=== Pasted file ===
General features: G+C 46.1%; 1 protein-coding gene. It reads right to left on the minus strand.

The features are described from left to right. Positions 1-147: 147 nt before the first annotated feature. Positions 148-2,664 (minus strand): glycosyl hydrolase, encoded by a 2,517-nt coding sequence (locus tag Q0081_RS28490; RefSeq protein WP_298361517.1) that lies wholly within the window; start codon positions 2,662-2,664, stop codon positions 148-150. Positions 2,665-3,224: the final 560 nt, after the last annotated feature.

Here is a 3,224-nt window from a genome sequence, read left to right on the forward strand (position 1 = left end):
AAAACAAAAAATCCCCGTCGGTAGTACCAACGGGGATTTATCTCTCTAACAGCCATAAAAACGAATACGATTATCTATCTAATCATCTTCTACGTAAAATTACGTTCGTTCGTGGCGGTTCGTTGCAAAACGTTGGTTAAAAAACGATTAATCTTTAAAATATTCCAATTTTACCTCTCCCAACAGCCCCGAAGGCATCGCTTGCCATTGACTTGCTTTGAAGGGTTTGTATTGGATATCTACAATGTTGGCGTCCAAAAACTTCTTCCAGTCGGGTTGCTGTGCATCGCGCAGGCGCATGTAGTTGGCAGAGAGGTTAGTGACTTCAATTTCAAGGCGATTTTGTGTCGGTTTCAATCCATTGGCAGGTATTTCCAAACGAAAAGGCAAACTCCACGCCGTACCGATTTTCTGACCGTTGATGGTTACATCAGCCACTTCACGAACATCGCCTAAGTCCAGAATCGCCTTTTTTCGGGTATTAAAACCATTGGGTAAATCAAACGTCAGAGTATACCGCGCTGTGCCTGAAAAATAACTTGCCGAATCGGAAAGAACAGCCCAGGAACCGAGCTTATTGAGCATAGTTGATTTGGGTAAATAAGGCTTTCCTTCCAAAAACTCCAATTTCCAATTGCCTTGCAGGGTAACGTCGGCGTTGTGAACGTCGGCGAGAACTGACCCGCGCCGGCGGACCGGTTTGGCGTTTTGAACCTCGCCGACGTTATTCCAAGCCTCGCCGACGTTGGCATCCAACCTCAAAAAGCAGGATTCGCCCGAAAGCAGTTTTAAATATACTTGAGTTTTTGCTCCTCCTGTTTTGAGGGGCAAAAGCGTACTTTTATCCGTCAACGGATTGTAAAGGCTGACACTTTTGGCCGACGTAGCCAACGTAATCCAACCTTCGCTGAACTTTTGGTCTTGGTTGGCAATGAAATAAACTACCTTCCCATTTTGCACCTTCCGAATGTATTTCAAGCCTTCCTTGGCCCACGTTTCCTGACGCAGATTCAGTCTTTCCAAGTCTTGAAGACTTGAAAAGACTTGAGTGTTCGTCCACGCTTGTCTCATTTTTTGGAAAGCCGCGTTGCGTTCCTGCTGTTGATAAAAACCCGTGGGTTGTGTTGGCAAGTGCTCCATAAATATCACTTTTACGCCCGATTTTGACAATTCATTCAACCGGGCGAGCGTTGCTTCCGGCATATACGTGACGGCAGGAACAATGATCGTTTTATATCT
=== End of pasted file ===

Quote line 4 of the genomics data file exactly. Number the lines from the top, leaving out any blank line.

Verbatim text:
AAAACAAAAAATCCCCGTCGGTAGTACCAACGGGGATTTATCTCTCTAACAGCCATAAAAACGAATACGATTATCTATCTAATCATCTTCTACGTAAAATTACGTTCGTTCGTGGCGGTTCGTTGCAAAACGTTGGTTAAAAAACGATTAATCTTTAAAATATTCCAATTTTACCTCTCCCAACAGCCCCGAAGGCATCGCTTGCCATTGACTTGCTTTGAAGGGTTTGTATTGGATATCTACAATGTTGGCGTCCAAAAACTTCTTCCAGTCGGGTTGCTGTGCATCGCGCAGGCGCATGTAGTTGGCAGAGAGGTTAGTGACTTCAATTTCAAGGCGATTTTGTGTCGGTTTCAATCCATTGGCAGGTATTTCCAAACGAAAAGGCAAACTCCACGCCGTACCGATTTTCTGACCGTTGATGGTTACATCAGCCACTTCACGAACATCGCCTAAGTCCAGAATCGCCTTTTTTCGGGTATTAAAACCATTGGGTAAATCAAACGTCAGAGTATACCGCGCTGTGCCTGAAAAATAACTTGCCGAATCGGAAAGAACAGCCCAGGAACCGAGCTTATTGAGCATAGTTGATTTGGGTAAATAAGGCTTTCCTTCCAAAAACTCCAATTTCCAATTGCCTTGCAGGGTAACGTCGGCGTTGTGAACGTCGGCGAGAACTGACCCGCGCCGGCGGACCGGTTTGGCGTTTTGAACCTCGCCGACGTTATTCCAAGCCTCGCCGACGTTGGCATCCAACCTCAAAAAGCAGGATTCGCCCGAAAGCAGTTTTAAATATACTTGAGTTTTTGCTCCTCCTGTTTTGAGGGGCAAAAGCGTACTTTTATCCGTCAACGGATTGTAAAGGCTGACACTTTTGGCCGACGTAGCCAACGTAATCCAACCTTCGCTGAACTTTTGGTCTTGGTTGGCAATGAAATAAACTACCTTCCCATTTTGCACCTTCCGAATGTATTTCAAGCCTTCCTTGGCCCACGTTTCCTGACGCAGATTCAGTCTTTCCAAGTCTTGAAGACTTGAAAAGACTTGAGTGTTCGTCCACGCTTGTCTCATTTTTTGGAAAGCCGCGTTGCGTTCCTGCTGTTGATAAAAACCCGTGGGTTGTGTTGGCAAGTGCTCCATAAATATCACTTTTACGCCCGATTTTGACAATTCATTCAACCGGGCGAGCGTTGCTTCCGGCATATACGTGACGGCAGGAACAATGATCGTTTTATATCT